I wasn’t sure what I was gonna think about this tape cause talking/telling stories over music doesn’t usually sit with me just right (I’m quite a fervent Hold Steady detractor amongst a certain group of friends) but anyway this Fasano dude’s stuff (backed up musically by woMANgione and Magic Cyclops) is quite good.
“Smiles that Go Ding” begins with an eerie chord organ drone before quickly switching to an arrangement of a jauntily strummed banjo, glockenspiel and steel guitar. Fasano talks about a roller rink and people wanting to wear labels that cost more than their rent and the weekends when families bombard the streets with strollers and dogs on leashes, “pushing around their accomplishments.” Fasano's stream of conscious style sounds random when certain parts are just plucked out but it works somehow in the context of each song. “Chicago Walk” ostensibly describes various Chicagoans, including an overweight man going to yoga class, stone masons, “pan handlers who only accept dollar bills” and a barista who he can’t tell “if her pants are covered in pigeon shit, or if she’s just wearing acid wash jeans.” “Bar Bar Anthology” has a really beautiful string and brass arrangement that along with Fasano’s descriptive language creates lovely cinematic images in my mind as Fasano “talks to drunks who respect [him.]” An upbeat keyboard line starts off “So Hollywood in KC MO” which is about a man, “he’s a singer, he’s in a rock n’ roll band,” going through various photo shoots and the other demands of being a popular musician. I like the music and the song as a whole though the tempo is a bit too driving for Fasano’s leisurely, somewhat weary delivery.
Nostalgia pops up its head up in “Pretend to be a Man” as Fasano details memories of his childhood pretending to be Rambo while playing capture the flag, “wanting to sing like Huey Lewis and dress like Don Johnson” and remembering how E.T. scared the shit of him. “People I Can’t Trust” has a great dark jazz vibe, giving it a vague slowed down hip-hop feel, and weirdly enough it works really well as Fasano relays a funny story about a drunken news anchor’s wild night. The downer musical vibe carries over to “TJ” but it delves into even darker, dirge-like territory giving a grim tone to Fasano’s adventures down sketchy back alleys in Mexico and depressing philosophical comments like “What do Americans really do in between commercials? My best guess is they open another bag of chips, living life 22 minutes at a time through someone else’s eyes” The tape’s closer, “If I had Money,” is sort of an update of that lame Barenaked Ladies song; Fasano spouts pithy statements like “If I had money, I’d buy a Winnebago for any band that didn’t suck” against a synthwash than veers back and forth between melancholic and euphoric.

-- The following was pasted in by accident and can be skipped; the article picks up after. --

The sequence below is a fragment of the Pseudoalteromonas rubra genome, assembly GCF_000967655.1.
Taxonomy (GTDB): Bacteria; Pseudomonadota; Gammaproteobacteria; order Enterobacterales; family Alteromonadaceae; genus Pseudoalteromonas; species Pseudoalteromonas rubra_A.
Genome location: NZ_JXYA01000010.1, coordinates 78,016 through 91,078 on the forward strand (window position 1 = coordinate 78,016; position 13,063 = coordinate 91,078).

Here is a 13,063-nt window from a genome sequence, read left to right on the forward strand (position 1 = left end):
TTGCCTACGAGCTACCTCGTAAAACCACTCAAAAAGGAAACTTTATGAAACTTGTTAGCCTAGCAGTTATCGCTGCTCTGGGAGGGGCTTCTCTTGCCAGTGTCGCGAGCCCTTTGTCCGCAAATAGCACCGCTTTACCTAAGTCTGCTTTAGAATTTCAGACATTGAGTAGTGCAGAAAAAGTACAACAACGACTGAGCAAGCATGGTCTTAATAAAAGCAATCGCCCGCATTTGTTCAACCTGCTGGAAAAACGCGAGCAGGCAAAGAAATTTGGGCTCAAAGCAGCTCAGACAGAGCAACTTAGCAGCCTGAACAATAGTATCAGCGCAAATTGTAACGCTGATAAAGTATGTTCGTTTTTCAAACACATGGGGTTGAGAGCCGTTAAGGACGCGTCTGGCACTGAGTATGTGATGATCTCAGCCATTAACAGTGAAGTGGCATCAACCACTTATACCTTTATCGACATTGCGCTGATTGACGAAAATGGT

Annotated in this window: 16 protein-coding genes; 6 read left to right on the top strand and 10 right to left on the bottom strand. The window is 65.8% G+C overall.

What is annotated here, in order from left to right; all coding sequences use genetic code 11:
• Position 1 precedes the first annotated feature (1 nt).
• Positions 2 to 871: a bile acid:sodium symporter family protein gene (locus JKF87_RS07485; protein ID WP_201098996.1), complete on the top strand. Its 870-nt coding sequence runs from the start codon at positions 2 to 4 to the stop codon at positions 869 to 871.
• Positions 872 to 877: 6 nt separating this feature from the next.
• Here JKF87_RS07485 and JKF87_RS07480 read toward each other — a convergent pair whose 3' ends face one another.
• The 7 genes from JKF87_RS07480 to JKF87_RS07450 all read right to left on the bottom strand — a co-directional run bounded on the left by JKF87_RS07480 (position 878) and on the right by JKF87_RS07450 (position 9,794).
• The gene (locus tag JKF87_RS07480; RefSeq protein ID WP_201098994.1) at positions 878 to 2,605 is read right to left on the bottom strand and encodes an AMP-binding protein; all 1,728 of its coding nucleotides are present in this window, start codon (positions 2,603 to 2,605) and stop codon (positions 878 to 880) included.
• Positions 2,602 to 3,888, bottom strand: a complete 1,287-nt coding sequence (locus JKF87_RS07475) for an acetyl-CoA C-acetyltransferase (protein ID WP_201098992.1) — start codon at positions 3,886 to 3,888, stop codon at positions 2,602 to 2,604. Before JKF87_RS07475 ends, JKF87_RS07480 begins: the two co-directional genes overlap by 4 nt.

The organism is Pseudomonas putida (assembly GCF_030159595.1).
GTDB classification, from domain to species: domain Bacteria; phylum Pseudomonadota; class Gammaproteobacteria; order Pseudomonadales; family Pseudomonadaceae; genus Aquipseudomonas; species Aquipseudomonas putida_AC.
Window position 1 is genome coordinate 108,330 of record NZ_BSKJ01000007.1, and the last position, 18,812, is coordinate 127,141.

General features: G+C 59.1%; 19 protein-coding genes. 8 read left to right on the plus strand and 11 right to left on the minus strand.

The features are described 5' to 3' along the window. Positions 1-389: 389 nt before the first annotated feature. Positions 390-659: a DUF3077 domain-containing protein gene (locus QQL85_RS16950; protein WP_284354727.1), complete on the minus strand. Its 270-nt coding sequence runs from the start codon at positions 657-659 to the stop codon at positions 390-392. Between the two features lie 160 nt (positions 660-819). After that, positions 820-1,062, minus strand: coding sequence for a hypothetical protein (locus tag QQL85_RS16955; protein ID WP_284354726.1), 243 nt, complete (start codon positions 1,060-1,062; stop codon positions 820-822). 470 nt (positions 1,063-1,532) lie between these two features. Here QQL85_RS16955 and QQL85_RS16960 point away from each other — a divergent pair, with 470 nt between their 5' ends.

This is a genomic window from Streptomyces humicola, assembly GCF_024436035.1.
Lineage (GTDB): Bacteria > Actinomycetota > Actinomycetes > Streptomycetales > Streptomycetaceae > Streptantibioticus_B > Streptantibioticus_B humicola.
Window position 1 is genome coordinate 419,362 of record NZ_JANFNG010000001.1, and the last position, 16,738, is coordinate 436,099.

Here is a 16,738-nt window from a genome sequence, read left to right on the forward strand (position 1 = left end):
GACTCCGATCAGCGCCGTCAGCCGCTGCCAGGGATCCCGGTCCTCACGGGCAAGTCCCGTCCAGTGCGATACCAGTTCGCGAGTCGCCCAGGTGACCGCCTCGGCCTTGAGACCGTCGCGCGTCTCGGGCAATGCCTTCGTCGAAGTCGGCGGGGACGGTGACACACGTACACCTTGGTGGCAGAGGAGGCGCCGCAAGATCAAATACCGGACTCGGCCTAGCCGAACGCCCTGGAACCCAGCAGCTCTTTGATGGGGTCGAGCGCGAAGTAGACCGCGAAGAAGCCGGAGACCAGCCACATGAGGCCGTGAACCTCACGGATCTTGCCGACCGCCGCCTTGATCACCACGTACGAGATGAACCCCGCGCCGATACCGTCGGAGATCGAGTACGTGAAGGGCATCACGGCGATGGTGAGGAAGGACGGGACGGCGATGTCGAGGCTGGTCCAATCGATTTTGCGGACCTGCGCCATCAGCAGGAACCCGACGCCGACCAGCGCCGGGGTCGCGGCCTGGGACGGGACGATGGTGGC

Whiskey Won't Cure Clap is definitely an anomaly in my tape collection, but I’m glad it’s there. None of the songs wear out their welcome and it’s nice to just put on and absorb sometimes. Fasano writes well, conjuring up detailed images of numerous characters and situations with ease. Fasano remarks at one point, “Nothing happens here because I’m the only one who notices” which sums his subject matter rather well. Props to him for making “nothing happening” sound interesting. Also, woMANgione and Magic Cyclops deserve a lot credit for the great music they supplied Fasano with. WoMANgione, especially, he/she could seriously do film scores, though that moniker might have be ditched first.
Still available as far as I can tell; the tape comes in an envelope with an insert and download code.